Immediately following the new album's release, the band embarked on The Rock Hall Three For All, a 30-date headlining tour of the US with Joan Jett and Cheap Trick supporting.[92]

2016-present: Controversy and side projects

On the morning of August 27, 2016, Ann's husband Dean Wetter was arrested and subsequently pleaded guilty to assaulting Nancy's 16-year-old twin sons after the boys had left the door to his RV open. The incident took place during a Heart performance at the White River Amphitheater in Auburn, Washington, the previous night.[93][94]

Although the band played the remaining 2016 tour dates that were already booked, the Wilson sisters only spoke to one another through third parties for the remainder of the tour.[95] Following the end of the tour in October 2016, the sisters opted to tour with their own side project bands.[95] The pair's relationship was strained by the incident; an April 2017 article in Rolling Stone reported that although they remain on amicable terms, they had not spoken to one another since the 2016 tour ended, and only sporadically contacted one another through text messaging.[95]

In January 2017, Nancy formed a new band, Roadcase Royale, with singer Liv Warfield and Heart members Ben Smith (drummer), Dan Rothchild (bass), and Chris Joyner (keyboards).[96] Later that month, Ann announced a solo tour, which included Heart guitarist Craig Bartock along with some other non-Heart musicians.[97]

In April 2017, Ann described Heart as being on hiatus, although both sisters claim the band has not permanently disbanded.[95]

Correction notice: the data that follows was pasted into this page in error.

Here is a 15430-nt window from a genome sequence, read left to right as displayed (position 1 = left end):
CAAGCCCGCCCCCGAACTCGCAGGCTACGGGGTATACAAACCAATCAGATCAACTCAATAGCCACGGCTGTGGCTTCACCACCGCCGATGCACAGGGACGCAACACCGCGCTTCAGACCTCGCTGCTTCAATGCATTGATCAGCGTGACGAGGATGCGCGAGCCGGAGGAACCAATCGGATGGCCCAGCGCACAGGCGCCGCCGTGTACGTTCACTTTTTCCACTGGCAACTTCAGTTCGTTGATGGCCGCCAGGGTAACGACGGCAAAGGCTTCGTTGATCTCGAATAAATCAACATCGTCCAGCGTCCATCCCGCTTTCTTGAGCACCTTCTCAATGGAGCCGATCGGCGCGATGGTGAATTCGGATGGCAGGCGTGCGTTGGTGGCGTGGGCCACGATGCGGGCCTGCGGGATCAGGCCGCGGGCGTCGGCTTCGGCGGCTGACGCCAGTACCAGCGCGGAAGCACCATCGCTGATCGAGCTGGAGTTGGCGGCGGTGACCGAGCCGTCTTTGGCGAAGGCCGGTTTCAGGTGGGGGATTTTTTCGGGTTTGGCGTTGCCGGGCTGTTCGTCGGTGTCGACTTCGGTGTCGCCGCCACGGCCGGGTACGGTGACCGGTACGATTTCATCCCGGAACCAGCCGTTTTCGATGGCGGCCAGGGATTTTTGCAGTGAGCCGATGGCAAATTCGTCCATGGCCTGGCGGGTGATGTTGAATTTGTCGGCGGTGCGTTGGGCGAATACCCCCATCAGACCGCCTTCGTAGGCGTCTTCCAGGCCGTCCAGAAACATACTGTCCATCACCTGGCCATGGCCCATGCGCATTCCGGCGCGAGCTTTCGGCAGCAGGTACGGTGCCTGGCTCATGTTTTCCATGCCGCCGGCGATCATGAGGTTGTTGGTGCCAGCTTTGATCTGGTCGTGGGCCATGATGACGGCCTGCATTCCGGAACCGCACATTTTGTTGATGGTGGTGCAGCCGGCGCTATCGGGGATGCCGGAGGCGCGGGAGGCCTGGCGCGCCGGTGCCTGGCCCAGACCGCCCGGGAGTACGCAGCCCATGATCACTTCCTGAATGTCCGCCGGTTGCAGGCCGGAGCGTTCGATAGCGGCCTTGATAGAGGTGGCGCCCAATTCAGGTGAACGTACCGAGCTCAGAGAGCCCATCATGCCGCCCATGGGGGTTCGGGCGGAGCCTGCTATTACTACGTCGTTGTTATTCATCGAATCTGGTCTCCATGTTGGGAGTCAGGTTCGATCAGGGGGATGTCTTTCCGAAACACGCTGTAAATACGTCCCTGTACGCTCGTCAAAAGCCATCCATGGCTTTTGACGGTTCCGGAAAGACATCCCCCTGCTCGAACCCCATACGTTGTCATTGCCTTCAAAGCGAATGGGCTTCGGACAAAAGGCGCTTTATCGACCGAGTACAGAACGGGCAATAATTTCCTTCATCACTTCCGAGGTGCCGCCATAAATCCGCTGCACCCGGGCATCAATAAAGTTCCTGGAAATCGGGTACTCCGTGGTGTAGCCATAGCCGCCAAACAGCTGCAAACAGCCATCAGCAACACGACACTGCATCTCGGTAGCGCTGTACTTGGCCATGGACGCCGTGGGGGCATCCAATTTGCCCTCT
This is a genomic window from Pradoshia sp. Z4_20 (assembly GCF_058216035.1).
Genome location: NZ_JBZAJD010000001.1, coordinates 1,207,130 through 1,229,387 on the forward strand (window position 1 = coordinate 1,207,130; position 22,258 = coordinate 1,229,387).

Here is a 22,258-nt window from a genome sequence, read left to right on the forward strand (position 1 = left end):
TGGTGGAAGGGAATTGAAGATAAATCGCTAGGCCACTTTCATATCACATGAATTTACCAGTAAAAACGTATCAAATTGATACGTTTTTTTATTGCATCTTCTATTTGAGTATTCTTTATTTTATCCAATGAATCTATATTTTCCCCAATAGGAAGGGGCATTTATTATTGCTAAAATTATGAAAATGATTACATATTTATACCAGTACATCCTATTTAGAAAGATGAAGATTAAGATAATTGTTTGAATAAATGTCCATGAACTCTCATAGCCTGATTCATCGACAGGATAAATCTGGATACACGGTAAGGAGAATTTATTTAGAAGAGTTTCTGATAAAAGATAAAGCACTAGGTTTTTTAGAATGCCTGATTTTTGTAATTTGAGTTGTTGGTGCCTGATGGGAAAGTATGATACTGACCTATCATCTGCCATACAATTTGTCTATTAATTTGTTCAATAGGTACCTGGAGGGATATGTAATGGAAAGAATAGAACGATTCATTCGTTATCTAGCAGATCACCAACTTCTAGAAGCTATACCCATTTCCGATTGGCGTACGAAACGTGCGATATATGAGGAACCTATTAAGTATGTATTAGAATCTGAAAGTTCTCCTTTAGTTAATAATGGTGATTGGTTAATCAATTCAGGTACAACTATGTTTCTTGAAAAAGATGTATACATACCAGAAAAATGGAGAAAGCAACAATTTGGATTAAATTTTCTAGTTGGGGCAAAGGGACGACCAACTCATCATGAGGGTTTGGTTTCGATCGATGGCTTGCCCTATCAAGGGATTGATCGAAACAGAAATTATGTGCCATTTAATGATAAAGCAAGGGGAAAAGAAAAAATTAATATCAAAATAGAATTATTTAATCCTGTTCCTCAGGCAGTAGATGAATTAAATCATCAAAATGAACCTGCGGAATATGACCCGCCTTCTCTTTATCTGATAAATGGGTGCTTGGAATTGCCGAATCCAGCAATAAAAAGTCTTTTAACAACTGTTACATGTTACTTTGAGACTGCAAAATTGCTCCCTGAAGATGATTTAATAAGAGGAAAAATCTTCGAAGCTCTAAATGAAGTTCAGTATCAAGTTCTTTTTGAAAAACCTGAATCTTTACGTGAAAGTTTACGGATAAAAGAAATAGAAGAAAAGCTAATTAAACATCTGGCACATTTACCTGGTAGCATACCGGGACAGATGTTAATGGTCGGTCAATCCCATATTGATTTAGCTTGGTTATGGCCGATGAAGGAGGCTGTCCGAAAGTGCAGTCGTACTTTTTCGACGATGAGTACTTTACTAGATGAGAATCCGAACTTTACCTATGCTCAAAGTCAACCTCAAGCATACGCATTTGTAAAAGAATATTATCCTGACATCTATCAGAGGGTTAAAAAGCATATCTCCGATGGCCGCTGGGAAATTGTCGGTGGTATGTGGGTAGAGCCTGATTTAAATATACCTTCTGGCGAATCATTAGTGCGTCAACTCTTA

Heart has sold over 35 million records worldwide, had 20 Top 40 singles, seven Top 10 albums[98] and four Grammy nominations.[99] Heart achieved Top 10 albums on the Billboard charts in the 1970s, 1980s, 1990s, and 2010s, with chart singles in each decade.[29] This span of over four decades gives them the longest span of Top 10 albums by a female fronted band.[100]

One of Heart's defining characteristics is their diversity in music styles which has been evident in their chart successes.[original research?] The band has had singles on Billboard's Hot 100, Mainstream Rock Tracks, and Adult Contemporary charts.[101] Throughout their history, Heart has been labeled[by whom?] as Hard Rock, Folk, Easy Listening, Heavy Metal, and Adult Contemporary,[] many times demonstrating two or more of these styles on the same album. Their album title Dog and Butterfly was a symbol of their sometimes contradictory styles, with the "Dog" side of the album focusing on rock tunes and the "Butterfly" side made up of ballads. Their epic "Mistral Wind" from this album captured both styles in one song, starting as a mellow acoustic ballad and building to a metal crescendo.[102][103]